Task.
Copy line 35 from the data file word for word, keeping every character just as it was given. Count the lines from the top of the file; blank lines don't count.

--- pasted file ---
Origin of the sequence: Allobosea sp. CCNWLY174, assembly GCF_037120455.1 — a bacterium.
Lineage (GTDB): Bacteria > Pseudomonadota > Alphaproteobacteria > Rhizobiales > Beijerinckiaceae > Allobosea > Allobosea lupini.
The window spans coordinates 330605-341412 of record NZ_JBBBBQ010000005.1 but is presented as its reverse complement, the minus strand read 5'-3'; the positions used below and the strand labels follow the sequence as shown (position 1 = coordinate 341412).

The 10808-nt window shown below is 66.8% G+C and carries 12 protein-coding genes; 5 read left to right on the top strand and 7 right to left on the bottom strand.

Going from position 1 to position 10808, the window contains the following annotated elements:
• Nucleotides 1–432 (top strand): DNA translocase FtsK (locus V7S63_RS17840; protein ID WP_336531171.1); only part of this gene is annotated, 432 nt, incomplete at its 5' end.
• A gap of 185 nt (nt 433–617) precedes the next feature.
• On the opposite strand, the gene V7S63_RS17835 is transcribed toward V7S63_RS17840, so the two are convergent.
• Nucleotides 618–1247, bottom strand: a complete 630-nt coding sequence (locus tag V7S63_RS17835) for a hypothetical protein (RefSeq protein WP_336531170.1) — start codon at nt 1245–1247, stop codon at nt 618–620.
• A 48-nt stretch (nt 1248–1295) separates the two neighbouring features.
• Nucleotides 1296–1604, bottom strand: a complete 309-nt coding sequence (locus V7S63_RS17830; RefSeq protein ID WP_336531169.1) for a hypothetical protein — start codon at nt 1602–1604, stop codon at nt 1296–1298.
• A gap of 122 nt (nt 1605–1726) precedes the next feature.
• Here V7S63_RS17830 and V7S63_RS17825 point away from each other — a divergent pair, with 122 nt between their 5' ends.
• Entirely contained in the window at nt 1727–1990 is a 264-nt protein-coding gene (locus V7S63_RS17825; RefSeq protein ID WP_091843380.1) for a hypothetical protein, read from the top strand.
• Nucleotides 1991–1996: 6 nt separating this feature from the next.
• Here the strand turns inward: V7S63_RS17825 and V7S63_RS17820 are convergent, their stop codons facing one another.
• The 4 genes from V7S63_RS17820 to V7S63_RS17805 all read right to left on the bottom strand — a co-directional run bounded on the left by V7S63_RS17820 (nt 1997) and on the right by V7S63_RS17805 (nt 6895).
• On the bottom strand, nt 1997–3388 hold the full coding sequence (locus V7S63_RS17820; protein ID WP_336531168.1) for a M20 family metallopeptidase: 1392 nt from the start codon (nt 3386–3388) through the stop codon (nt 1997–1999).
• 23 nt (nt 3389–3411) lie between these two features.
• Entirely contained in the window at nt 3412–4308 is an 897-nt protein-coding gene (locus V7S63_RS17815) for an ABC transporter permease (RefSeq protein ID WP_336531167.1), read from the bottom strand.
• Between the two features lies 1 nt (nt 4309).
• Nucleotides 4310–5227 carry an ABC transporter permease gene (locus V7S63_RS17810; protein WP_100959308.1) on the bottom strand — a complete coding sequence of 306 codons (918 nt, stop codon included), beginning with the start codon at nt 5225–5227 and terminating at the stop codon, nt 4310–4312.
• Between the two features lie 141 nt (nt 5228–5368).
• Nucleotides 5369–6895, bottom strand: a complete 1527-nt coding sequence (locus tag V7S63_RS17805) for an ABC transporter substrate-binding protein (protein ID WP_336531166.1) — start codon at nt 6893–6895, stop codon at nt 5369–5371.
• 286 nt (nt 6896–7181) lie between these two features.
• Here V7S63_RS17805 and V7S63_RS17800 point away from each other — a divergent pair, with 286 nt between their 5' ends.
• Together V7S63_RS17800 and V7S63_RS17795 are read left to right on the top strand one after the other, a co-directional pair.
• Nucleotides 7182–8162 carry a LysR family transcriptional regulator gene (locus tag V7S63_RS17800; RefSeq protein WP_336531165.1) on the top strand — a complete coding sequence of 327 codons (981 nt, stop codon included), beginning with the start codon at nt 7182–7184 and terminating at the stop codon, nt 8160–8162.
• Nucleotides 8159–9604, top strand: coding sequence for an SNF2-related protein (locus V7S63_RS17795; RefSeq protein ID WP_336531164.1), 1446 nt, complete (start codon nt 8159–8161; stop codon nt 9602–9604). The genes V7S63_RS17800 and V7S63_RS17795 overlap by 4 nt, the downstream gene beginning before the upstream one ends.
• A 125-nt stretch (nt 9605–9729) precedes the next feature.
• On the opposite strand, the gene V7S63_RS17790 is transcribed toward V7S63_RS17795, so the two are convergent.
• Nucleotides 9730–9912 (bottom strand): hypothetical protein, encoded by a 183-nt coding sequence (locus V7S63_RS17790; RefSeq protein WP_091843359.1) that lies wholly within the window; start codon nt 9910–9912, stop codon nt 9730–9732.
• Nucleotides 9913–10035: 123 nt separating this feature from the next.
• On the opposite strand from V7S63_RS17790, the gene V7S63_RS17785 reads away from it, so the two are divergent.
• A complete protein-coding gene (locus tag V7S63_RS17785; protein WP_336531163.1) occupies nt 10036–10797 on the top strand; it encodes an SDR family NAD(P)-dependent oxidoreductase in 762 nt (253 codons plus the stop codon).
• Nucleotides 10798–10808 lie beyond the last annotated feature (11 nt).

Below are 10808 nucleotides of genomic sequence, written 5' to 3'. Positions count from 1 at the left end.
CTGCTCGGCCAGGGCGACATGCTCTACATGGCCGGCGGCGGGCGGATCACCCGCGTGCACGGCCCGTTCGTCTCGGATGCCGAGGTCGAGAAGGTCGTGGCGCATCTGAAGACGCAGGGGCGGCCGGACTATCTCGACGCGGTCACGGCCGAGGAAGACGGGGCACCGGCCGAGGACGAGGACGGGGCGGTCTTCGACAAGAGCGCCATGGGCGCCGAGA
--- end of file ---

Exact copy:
• A complete protein-coding gene (locus tag V7S63_RS17785; protein WP_336531163.1) occupies nt 10036–10797 on the top strand; it encodes an SDR family NAD(P)-dependent oxidoreductase in 762 nt (253 codons plus the stop codon).